Excuse my language, folks, but any rapper who disrespects women in their music is a damn fool. Because if it were not for a woman, this woman -- Sylvia Robinson, there really would be no rap music market for the rappers to make money from. A lot of people remember Sylvia for her music, but few people remember or realize her impact on modern music history. I'll talk about that later, but first I'll start from the beginning.
New Jersey's own Sylvia had a large hit, her first, as part of the 50s duo Mickey & Sylvia with a corny pop song called "Love is Strange." Fast forward to the 70s with another large hit, the pornographic "Pillow Talk," which featured Sylvia breathing hard and heavy about 3 years before Donna Summer did it in "Love to Love You Baby." This time Mickey was not part of the act -- good move; it made her a sultry superstar and reached #1 on the R&B charts (#3 Pop). It was also a good move that Sylvia recorded the hit herself, as it was originally penned with the hopes that Al Green would sing it. Also at this time, Sylvia was the owner of a record label empire including All-Platinum, Stang, Turbo, and Vibration just to name a few.
When she acquired the rights to Chess records in the late 70s and began having financial trouble, she needed a way to jump-start her record empire. She hired 3 New Jersey kids, called them the Sugarhill Gang, and had them rhyme a "Rappers Delight" like the authentic rappers she'd noticed in New York. Add a funky house band to play a sure-fire riff ("Good Times" by Chic) and "cha-ching!" Sugarhill records was born. While "Rappers Delight" was not the first recorded rap song, it was definitely the first major rap hit. And over the years, Sylvia remained in charge (production-wise and managerial-wise) of all the great talent that gave up the Sugarhill groove from Grandmaster Flash to Sequence to the Funky Four.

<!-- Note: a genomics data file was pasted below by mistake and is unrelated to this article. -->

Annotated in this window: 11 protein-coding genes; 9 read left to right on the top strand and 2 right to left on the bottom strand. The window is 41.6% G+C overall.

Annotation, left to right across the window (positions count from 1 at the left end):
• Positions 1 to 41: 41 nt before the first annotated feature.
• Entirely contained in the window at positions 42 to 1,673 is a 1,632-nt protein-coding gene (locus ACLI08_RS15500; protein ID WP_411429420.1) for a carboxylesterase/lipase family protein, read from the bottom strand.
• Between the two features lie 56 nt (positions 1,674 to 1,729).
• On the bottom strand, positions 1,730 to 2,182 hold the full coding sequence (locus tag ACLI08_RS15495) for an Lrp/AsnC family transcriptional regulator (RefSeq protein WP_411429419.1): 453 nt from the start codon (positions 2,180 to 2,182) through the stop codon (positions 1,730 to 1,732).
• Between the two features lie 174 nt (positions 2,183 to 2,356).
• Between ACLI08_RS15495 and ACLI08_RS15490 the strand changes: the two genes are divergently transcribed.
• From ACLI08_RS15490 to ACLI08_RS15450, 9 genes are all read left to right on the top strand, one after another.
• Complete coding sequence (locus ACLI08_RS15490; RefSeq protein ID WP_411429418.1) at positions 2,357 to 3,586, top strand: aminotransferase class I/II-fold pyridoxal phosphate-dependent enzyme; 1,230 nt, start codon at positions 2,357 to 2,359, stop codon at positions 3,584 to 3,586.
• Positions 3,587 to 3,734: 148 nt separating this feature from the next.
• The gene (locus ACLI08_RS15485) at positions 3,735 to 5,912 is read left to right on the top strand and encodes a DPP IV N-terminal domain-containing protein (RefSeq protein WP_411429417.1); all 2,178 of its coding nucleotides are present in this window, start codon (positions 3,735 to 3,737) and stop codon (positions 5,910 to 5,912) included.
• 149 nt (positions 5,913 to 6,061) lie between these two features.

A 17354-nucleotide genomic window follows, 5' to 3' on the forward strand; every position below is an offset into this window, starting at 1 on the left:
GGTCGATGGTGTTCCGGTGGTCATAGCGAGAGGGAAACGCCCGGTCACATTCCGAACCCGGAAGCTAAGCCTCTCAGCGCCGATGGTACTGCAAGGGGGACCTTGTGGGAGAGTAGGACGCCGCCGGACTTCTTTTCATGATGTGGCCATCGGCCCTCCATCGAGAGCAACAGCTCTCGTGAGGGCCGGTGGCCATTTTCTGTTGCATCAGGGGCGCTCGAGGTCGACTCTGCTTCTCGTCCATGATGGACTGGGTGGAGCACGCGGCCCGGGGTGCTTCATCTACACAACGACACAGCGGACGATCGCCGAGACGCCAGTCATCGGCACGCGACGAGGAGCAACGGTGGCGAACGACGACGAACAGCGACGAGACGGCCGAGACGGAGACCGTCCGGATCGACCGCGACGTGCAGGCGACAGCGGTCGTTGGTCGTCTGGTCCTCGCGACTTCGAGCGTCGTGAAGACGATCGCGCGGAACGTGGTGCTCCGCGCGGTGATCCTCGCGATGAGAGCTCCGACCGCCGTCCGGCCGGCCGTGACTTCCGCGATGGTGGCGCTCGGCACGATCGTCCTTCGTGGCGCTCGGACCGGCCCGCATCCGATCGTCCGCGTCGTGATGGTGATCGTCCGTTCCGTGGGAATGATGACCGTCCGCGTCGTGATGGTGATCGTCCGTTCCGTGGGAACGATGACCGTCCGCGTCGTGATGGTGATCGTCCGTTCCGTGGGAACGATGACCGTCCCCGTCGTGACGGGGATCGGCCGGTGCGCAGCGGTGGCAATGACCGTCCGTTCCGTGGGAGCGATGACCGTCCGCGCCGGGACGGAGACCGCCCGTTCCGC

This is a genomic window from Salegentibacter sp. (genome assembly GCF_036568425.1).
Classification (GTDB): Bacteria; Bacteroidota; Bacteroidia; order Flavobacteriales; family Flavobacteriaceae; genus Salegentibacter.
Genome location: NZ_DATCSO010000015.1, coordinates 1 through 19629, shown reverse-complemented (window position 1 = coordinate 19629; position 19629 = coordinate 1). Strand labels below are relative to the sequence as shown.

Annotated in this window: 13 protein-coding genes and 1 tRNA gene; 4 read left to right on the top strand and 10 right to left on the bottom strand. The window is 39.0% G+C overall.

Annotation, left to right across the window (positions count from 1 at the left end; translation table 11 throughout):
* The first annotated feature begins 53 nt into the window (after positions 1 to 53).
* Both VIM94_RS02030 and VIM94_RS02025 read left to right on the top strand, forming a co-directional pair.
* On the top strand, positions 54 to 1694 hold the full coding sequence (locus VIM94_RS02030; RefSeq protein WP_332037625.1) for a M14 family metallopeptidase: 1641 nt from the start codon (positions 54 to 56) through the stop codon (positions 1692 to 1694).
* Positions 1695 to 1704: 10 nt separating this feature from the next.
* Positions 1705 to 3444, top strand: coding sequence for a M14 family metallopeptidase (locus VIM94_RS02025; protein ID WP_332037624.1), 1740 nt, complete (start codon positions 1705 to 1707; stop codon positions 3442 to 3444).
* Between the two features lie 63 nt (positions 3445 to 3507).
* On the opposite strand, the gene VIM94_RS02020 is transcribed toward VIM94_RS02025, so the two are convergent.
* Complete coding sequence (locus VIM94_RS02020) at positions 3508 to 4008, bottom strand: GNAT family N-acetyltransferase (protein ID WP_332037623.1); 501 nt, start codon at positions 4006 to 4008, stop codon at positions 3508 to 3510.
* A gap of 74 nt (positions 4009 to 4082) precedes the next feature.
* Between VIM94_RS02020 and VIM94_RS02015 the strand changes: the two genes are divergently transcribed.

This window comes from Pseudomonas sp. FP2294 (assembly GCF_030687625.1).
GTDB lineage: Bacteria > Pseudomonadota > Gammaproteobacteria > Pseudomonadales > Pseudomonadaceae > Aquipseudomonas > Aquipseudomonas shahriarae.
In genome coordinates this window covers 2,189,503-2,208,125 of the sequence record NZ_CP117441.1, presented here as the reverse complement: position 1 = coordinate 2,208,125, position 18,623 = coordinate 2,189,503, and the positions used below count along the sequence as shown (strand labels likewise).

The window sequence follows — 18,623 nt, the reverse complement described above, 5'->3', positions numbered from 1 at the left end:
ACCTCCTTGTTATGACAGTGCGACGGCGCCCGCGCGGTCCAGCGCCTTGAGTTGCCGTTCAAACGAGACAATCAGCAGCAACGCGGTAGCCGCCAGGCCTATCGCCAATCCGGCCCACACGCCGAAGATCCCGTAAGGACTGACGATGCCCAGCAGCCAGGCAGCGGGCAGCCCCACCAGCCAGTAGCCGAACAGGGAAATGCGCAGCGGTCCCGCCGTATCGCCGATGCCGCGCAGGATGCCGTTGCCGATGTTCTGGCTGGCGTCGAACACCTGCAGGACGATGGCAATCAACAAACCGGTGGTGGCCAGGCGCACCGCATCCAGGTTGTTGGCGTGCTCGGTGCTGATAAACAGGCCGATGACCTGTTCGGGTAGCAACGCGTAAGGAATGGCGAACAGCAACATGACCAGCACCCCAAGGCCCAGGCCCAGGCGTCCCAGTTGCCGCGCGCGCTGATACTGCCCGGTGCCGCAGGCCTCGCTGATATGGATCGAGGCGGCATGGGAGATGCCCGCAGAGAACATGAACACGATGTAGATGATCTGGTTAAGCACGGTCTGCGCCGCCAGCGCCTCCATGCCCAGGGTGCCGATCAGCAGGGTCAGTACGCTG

Sugarhill introduced the world to rap music and culture. And Sylvia introduced us to Sugarhill by founding that label. She is as responsible as any of the rappers for the major role of rap music in popular culture. And probably more so because she took that chance that changed the face of music history.
Oh yeah. And her solo albums aren't bad either.
Unless otherwise noted, all written material copyright 1999, Melissa A. Weber.
No part of these pages may be reproduced on another site without my prior written consent.
Sugarhill Box Set Report by USA Today
Lay it on Me, 1977
Pillow Talk by Sylvia, Vibration, 1973
Sylvia by Sylvia, Vibration, 1976
Lay it on Me by Sylvia, Vibration, 1977
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